Locals and Visitors Run for the River

Maria+Naccarato+and+husband+Adam+Duckworth+and+son+Sebastian+Duckworth+run+past+the+Musconetcong+Watershed+Association%E2%80%99s+River+Resource+Center+on+Maple+Street+in+Asbury.+The+event+raised+a+total+of+%2411%2C690%2C+which+will+help+to+further+their+education+and+outreach+programs.+%28Photo+by+Elisha+Stenger%29+
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Locals and Visitors Run for the River

Maria Naccarato and husband Adam Duckworth and son Sebastian Duckworth run past the Musconetcong Watershed Association’s River Resource Center on Maple Street in Asbury. The event raised a total of $11,690, which will help to further their education and outreach programs. (Photo by Elisha Stenger)

Maria Naccarato and husband Adam Duckworth and son Sebastian Duckworth run past the Musconetcong Watershed Association’s River Resource Center on Maple Street in Asbury. The event raised a total of $11,690, which will help to further their education and outreach programs. (Photo by Elisha Stenger)

Maria Naccarato and husband Adam Duckworth and son Sebastian Duckworth run past the Musconetcong Watershed Association’s River Resource Center on Maple Street in Asbury. The event raised a total of $11,690, which will help to further their education and outreach programs. (Photo by Elisha Stenger)

Maria Naccarato and husband Adam Duckworth and son Sebastian Duckworth run past the Musconetcong Watershed Association’s River Resource Center on Maple Street in Asbury. The event raised a total of $11,690, which will help to further their education and outreach programs. (Photo by Elisha Stenger)

Elisha Stenger, Staff Reporter

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The Musconetcong Watershed Association (MWA) held its annual fundraising race, Run for the River, in early May to gather community together in support of the river and raise money for many projects.

The Musconetcong Watershed encompasses a large portion of our local area, and beyond. The Musconetcong River runs all the way from Lake Hopatcong up north, down to where it empties into the Delaware River at Riegelsville, PA. All that natural area needs an organization to ensure its preservation and protection—and the MWA fulfills that need.

According to Karen Doerfer, the Communications Director, and the organizer of the race for the past four of 19 consecutive years, the mission of the MWA includes not only protection of the river, but also of the historical buildings along it.

“We’re restoring the Asbury Mill down the street and we’ve removed all of the dams at this point,” she said.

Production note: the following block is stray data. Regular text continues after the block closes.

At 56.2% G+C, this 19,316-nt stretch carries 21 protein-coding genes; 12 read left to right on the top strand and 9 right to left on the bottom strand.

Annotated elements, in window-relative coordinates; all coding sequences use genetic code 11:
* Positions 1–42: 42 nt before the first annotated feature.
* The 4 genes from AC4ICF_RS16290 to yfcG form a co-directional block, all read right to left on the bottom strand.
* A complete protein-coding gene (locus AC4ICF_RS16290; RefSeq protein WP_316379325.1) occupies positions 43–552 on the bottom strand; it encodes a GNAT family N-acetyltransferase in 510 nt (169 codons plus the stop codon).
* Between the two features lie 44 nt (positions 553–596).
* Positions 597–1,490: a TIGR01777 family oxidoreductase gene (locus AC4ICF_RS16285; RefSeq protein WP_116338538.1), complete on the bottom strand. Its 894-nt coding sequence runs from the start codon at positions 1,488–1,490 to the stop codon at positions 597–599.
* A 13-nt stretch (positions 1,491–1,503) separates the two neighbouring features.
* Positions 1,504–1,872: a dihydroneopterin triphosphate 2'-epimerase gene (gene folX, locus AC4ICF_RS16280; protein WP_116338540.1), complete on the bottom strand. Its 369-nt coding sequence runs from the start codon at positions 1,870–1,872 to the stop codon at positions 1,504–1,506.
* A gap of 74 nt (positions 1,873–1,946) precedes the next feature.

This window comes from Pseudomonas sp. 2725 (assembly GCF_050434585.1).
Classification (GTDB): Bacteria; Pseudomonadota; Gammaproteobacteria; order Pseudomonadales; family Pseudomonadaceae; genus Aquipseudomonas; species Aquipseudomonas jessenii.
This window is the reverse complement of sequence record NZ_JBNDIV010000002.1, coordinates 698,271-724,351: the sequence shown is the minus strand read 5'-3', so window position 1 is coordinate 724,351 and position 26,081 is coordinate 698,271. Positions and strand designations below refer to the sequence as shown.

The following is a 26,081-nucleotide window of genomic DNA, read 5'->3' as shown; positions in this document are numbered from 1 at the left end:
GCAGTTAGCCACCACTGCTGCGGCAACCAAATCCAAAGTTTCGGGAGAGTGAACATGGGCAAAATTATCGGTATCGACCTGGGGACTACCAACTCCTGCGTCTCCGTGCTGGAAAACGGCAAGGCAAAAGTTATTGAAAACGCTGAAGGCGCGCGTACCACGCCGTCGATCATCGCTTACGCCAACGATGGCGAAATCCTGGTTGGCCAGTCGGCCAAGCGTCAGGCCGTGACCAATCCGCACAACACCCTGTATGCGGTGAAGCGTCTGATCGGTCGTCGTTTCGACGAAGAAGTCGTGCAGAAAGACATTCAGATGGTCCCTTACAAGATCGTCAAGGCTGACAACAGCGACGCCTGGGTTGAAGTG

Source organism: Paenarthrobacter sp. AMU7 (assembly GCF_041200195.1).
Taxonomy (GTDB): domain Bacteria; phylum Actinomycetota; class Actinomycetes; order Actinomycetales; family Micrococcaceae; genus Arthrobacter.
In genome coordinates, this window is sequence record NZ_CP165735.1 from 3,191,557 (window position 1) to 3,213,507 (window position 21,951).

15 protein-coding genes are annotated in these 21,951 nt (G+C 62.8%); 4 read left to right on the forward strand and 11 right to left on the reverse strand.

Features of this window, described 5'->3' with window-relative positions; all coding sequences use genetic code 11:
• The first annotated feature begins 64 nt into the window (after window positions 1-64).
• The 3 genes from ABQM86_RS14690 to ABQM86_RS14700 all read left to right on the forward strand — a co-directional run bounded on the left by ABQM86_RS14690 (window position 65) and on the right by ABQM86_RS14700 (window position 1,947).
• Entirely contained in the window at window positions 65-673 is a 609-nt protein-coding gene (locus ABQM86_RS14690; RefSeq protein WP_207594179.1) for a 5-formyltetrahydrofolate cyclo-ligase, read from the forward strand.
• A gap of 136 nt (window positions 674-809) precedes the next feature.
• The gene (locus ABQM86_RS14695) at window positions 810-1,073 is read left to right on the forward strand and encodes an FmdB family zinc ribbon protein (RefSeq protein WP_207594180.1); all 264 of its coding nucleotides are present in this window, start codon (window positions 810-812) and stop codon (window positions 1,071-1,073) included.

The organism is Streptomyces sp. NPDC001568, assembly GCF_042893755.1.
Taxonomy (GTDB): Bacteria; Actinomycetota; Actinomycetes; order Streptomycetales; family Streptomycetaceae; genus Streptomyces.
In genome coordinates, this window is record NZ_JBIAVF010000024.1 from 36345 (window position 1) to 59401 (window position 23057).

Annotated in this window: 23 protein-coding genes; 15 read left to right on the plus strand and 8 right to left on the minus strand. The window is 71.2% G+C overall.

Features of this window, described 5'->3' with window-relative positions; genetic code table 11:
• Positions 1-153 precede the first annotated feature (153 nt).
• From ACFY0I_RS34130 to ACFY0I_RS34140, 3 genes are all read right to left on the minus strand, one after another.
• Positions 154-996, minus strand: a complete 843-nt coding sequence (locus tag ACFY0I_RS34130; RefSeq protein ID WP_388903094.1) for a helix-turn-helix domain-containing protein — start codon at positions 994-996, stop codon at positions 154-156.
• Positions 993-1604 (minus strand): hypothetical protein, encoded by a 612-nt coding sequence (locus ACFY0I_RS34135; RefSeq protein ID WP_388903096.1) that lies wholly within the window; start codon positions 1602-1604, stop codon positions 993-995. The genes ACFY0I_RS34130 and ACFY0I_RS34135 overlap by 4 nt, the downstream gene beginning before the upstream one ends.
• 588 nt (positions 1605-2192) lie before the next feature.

This is just a small sampling of the MWA’s impact on the area. The MWA also organizes trash cleanups along the river, puts together an environmental film festival in the fall, and manages an educational summer camp for children ages five through twelve and up.

The race itself requires a significant amount of organization.

“Everything from getting all the t-shirts ordered, to all the registrations done, it takes a lot of man-hours,” said Doerfer. “But then, we also organize a lot of volunteers, so then that day we kind of pass the responsibility onto them.”

The morning of the run, the energy in the Asbury Fire Station, where the race started, was palpable. Runners filed in and out, grabbing numbers and t-shirts, stretching, and chatting.

The walkers started on their way at 9:45 a.m., with runners following shortly after at 10:00 a.m.

Some ran or walked with their dogs, and others with their children.

Maria Naccarato, for example, who has been running for 10 years with her family, ran alongside her husband and son, with her two other sons ahead of her.

“We love everything that they do. They work really hard. They’re vocal, they’re out there, their information is out there, they offer a variety of programs for kids and adults, like the camp for the children in the summer,” said Naccarato. “We love sending our sons to those. It’s fun to have all the opportunities and ways to support them and what they do,” she said about the MWA. “We live on the river, so we love to support it in any way that we can.”

Like Naccarato, most of the participants were locals. But even those who did not have a personal relationship with the river appreciated the course and its beautiful scenery.

“This is our first time being out here and especially toward the end and seeing the river down by the fields was really pretty,” said Dan Ferguson, who was visiting with his husband from New York City.

Ferguson was the first overall finisher, alongside local resident Morgan Hamler, the first female finisher.

With only about 120 participants, the award ceremony directly after the race was intimate, and a large portion of the attendees received medals or prizes. Many placed in their age categories, while others won a raffle for their awards.

Doug Borelli, 57, the fourth overall finisher and first in his age group, summarized, “I’m very involved with the environment and I like what they’re doing with the watershed and keeping it clean,” he said. “Anything I can do to help the environment, I’m all for it.”